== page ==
After journeying to a scavenging planet, The Doctor (Jodie Whittaker) and her friends end up being injured in a sonic blast. Waking up on The Tsuranga, a medical ship designed to deal with emergency cases. The Doctor must attempt to get back to the TARDIS or else she and her companions will be alone in space with no means to return home – and with the threat of attack from an alien species that could wreck the ship, it is a race against time for The Doctor to save everyone on the ship.
The mid-season blip that began with last week’s episode Arachnids In The UK continues with The Tsuranga Conundrum. Whilst the idea of a hospital in space, servicing emergency cases is an interesting idea and Chibnall deals with the rising danger of the ship’s near destruction well, the episode has a lack of drive to it. In fact, it feels a bit dull.
The characters don’t feel particularly special nor does the threat feel lethal. Whilst Chibnall is able to create great dialogue for his cast, particularly Graham (Bradley Walsh) both the situations he creates for his characters and the monsters that he pitches The Doctor against sometimes seem a bit lacklustre. Similarly, Chibnall’s reliance on the countdown to destruction gimmick to push the latter half of the episode forward was somewhat predictable and a problem the writer has been derided for before, most comprehensively in a video by the Youtuber NitPix. Given that Chibnall has written four episodes this series that aren’t forced to rely on the countdown to destruction, there is some hope that this won’t become a reoccurring feature of his writing or the series.
This week’s villain, the Tasmanian Devil like P’Ting is certainly different from the regular monster we’ve seen in the series of late. Almost cuddly looking, the beast certainly adds a Gremlin-like quality to the show and will certainly be an excellent monster for kids to enjoy watching – P’Ting has a great deal of energy and a unique design that toy manufacturers will love. It is a shame, therefore, that the wee beastie has a minimal presence in the story. This is perhaps that the P’Ting, aside from its design, has a pretty bog-standard idea behind it – a little monster that wrecks things. Doctor Who isn’t a show that necessarily needs clever villains to make it exciting, but it does need interesting ones and the P’Ting isn’t particularly interesting.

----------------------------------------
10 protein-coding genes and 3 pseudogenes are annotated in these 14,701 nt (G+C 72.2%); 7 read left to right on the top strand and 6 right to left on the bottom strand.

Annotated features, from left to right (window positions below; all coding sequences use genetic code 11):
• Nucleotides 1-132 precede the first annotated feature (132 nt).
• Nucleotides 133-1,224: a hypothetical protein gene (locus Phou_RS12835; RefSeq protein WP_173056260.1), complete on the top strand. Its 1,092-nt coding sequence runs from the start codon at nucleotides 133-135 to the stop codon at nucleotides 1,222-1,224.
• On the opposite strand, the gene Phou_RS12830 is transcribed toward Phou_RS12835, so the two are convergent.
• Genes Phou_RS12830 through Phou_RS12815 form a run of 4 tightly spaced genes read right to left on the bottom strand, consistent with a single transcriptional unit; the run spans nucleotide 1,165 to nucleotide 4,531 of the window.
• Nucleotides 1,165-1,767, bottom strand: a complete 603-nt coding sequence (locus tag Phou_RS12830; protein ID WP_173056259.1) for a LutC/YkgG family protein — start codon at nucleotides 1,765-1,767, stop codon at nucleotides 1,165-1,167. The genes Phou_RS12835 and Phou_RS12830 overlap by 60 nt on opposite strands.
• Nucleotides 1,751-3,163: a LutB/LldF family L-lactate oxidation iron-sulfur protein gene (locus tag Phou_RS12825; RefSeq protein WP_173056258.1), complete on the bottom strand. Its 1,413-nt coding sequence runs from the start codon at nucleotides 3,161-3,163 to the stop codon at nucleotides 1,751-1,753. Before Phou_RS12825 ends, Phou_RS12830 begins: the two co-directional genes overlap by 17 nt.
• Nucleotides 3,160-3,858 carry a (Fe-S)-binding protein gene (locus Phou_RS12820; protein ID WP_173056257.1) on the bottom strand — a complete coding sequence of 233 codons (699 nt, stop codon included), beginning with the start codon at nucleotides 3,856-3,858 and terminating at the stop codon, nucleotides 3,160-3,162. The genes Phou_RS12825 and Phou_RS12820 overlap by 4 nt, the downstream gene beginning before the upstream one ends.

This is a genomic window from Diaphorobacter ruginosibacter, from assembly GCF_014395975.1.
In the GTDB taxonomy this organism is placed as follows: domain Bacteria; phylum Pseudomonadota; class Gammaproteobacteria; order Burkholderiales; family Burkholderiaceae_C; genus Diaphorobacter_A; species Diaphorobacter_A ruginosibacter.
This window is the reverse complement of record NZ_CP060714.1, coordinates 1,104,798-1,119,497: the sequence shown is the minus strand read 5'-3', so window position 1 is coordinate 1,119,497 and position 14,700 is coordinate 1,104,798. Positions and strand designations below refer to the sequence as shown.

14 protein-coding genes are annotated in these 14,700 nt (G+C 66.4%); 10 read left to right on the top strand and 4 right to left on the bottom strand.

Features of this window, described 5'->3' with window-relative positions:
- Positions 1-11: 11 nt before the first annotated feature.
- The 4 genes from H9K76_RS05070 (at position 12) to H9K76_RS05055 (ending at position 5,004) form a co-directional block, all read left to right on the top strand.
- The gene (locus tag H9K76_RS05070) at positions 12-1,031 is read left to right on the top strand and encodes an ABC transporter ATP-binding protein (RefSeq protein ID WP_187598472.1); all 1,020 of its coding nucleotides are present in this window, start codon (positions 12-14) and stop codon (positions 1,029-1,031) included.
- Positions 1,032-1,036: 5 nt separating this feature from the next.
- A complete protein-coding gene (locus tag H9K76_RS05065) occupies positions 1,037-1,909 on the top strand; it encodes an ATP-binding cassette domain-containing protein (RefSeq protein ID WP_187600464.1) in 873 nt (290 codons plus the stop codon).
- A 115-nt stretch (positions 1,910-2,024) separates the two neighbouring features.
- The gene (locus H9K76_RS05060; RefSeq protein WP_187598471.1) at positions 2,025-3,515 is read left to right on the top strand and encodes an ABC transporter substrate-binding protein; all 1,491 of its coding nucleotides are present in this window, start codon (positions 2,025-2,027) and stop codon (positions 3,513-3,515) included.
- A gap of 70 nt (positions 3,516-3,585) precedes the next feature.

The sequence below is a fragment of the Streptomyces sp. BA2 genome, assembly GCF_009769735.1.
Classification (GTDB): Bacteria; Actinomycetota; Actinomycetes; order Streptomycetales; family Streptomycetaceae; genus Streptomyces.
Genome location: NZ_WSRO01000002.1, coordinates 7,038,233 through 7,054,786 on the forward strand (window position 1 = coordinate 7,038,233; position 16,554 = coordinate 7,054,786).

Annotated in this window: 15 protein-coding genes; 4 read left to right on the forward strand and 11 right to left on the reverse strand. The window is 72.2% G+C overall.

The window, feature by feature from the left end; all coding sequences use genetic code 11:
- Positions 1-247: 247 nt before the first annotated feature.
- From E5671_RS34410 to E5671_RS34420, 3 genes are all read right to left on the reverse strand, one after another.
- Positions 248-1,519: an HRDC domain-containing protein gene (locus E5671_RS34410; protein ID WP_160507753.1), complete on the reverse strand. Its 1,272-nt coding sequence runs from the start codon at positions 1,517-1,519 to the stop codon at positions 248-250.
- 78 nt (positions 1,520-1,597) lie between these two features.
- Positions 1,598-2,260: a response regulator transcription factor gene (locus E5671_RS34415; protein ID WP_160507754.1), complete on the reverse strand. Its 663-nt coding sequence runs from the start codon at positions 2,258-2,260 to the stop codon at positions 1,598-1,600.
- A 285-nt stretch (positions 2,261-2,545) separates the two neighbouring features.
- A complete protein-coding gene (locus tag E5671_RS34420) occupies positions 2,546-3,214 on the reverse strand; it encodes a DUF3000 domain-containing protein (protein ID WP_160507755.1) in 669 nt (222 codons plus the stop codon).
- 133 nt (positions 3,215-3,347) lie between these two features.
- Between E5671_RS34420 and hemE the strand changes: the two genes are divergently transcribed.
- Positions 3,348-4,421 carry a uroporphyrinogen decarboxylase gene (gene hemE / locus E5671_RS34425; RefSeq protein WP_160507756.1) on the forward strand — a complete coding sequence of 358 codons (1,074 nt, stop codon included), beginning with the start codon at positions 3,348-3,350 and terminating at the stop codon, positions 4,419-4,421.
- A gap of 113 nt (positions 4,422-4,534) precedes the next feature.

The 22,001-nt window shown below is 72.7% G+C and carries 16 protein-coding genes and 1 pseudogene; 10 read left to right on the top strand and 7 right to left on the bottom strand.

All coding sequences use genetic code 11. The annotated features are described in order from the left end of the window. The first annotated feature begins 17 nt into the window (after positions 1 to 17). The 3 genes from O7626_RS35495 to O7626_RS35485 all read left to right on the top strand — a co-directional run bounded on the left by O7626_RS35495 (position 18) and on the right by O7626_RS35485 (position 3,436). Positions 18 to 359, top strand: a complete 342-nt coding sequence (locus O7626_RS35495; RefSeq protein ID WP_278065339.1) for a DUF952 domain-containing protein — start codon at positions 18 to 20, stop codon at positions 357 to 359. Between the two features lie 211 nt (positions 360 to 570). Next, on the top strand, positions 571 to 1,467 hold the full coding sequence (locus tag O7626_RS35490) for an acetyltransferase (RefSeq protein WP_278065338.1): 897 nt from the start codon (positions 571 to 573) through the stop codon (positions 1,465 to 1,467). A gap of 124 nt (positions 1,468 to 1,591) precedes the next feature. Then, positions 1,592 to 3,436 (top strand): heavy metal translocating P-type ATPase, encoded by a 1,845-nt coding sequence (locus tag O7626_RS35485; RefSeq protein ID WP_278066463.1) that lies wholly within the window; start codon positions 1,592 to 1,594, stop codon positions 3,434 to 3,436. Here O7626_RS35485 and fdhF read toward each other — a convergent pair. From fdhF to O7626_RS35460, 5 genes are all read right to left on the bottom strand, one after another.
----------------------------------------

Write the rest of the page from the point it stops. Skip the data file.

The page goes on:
The episode could have had the same script but been far more enjoyable if the P’Ting had been replaced by Beep the Meep – a character from Doctor Who audio dramas and comics who, though apparently cute and cuddly, is a vicious monster bent on ruling the galaxy. This could have certainly enlivened the plot, made for greater conflict between the hapless crew and passengers and The Doctor and allowed the episode to be more engaging.
The music for this episode is particularly good with series composer Segun Akinola really ramping up the pressure in the climactic scene as Eve Cicero (Suzanne Packer) attempts to pilot the ship to safety whilst The Doctor deals with the P’Ting. Akinola really knows how to pump emotion into every scene and he is one of the true highlights of the new series – his composing ability is without question and he is a true asset to the show.
The special effects in the episode are pretty decent – the depiction of both the P’Ting and Space are handled very well and certainly help to make the episode more believable. One of the best sequences of this is when the P’Ting eats The Doctor’s sonic screwdriver – a seamless interlocking of real effects and CGI.
In conclusion, The Tsuranga Conundrum is probably the dullest episode of the series so far. It isn’t bad but nor is exceptionally good – it has some decent elements to it but they are never greater than the sum of their parts. It is a shame because the story certainly had a great deal of potential which, is properly realised, could have made it a classic episode enjoyed for years to come.
Doctor Who Continues Sunday at 6.30pm on BBC One.